Adriana Montenegro immersed herself in European art house and French New Wave films in college.  She is sharing her love of foreign films with the community in the Cineboom film series.  Upcoming films include "Blue is the Warmest Color" (Aug 22), "City of God" (Aug 29), "Pan's Labyrinth" (Sept 5), and many more.  Films screen Mondays at sundown at Boomtown, 2430 Wyoming, in the patio.

https://www.facebook.com/cineboom915/

Aired Aug. 20, 2016

  Jorge Vasquez is the Executive Director of UTEP Special Events, and he joins us to tell us about some of the acts coming to the UTEP campus (Maná, Juan Gabriel, monster trucks), and why it is so difficult to book big-name acts.

http://utepspecialevents.com/https://www.facebook.com/UTEPSpecialEvents/

Aired Aug. 19, 2016

  The Greater El Paso Chamber of Commerce has the floor on this program, as guest host Richard Dayoub, President & CEO of the Chamber, welcomes Marybeth Stevens, Chair of the Board of the Greater El Paso Chamber of Commerce, and Jackie Butler, Vice President of the Chamber's Government Relations & Education Division.  Among other topics, they discuss the Chamber's Inner City Visits to cities like Oklahoma City and Nashville to learn how they were able to revitalize their downtown areas and incorporate those ideas to El Paso's downtown revitalization.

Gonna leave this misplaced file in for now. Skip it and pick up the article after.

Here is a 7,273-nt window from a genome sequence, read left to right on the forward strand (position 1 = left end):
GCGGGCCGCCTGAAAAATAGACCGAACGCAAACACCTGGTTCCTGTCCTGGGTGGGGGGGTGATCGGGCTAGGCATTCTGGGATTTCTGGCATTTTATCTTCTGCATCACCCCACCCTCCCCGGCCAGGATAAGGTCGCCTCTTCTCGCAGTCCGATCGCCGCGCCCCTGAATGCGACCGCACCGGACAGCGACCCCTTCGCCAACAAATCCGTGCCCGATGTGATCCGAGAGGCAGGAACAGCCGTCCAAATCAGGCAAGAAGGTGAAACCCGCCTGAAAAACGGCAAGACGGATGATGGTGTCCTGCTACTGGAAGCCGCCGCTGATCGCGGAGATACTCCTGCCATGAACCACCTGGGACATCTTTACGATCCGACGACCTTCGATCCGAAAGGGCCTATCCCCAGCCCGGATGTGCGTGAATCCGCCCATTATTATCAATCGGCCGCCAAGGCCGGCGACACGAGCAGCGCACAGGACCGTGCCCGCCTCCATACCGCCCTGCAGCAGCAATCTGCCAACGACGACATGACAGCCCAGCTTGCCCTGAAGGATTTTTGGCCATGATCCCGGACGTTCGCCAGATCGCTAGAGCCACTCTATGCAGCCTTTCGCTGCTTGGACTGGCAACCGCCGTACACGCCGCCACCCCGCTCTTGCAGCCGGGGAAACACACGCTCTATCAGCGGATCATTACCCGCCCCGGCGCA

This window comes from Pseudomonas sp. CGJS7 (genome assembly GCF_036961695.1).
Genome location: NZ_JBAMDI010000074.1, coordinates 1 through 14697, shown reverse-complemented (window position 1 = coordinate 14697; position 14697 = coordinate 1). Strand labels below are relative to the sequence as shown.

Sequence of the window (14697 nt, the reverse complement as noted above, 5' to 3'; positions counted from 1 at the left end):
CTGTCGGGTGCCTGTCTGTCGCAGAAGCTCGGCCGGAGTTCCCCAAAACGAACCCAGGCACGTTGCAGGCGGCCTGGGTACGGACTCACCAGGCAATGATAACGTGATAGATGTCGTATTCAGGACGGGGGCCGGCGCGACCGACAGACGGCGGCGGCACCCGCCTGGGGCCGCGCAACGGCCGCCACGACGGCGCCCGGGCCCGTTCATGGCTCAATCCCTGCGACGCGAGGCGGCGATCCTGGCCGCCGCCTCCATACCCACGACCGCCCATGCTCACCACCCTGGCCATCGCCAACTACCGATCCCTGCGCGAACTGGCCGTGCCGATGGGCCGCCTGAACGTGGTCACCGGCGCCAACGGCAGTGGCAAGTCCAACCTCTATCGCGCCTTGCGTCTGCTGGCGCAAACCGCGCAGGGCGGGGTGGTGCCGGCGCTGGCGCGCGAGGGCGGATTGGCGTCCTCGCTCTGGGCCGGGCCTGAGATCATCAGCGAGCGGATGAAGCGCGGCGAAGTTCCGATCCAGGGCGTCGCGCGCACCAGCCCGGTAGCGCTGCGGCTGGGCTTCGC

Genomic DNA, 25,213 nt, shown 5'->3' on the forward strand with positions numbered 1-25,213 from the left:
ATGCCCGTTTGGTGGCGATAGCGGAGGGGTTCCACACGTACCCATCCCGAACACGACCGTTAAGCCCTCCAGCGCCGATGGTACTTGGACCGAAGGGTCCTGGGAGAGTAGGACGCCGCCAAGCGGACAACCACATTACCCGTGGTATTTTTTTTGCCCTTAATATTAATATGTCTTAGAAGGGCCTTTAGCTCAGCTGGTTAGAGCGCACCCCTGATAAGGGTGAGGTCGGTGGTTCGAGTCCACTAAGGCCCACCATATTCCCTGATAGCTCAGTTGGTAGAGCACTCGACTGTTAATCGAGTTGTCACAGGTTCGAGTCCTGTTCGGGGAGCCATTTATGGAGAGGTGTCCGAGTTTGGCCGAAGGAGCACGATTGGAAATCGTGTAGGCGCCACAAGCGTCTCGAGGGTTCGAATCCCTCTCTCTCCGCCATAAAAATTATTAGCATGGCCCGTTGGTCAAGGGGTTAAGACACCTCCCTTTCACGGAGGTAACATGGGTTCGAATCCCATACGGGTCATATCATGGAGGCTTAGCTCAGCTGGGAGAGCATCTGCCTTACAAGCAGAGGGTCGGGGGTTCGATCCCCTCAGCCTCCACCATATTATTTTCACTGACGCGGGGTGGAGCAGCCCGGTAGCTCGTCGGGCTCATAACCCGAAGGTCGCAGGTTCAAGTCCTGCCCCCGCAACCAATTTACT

Aired Aug. 13, 2016

  The latest animal rights and vegetarian/vegan news:

The Cornucopia Institute has recently released its "Scrambled Eggs" report, which reveals fraud in the "organic" egg industry.  Most organic eggs on the market do not meet organic standards, despite receiving the USDA stamp of approval.  Read the full report here: http://www.cornucopia.org/scrambled-eggs-separating-factory-farm-egg-production-from-authentic-organic-agriculture/

The Animal Legal Defense Fund (ALDF) reports that Sea World has dropped its lawsuit challenging restrictions on its captive orca program.  Read more here: http://aldf.org/press-room/press-releases/seaworld-drops-lawsuit-challenging-restrictions-on-captive-orca-program/

Aired Aug. 14, 2016

Lisa Versaci and John Papola are the husband-and-wife filmmakers behind "At the Fork."  Lisa, a vegetarian, and omnivore John take a trip to factory farms to explore the moral dilemma between how animals are treated at these facilities and why we choose to eat them despite knowing the cruel facts. Oftentimes, its the farmers themselves who encounter the moral dilemmas.  

http://attheforkfilm.com/

Aired Aug. 14, 2016

Texas A&M

  

*Rebroadcast from Feb 3, 2013*

  Keith & Russ talk with Kevin Burgess, Professor of Chemistry, Texas A&M University, College Station TX.  Burgess talks about the importance of learning how proteins interact, and which molecules interact best with others.  Resulting research has led to advances in fighting HIV, diabetes, and cancer.  Burgess also talks about his work with florescent molecules and how they can be used to mark DNA strands or view interactions between proteins inside a cell.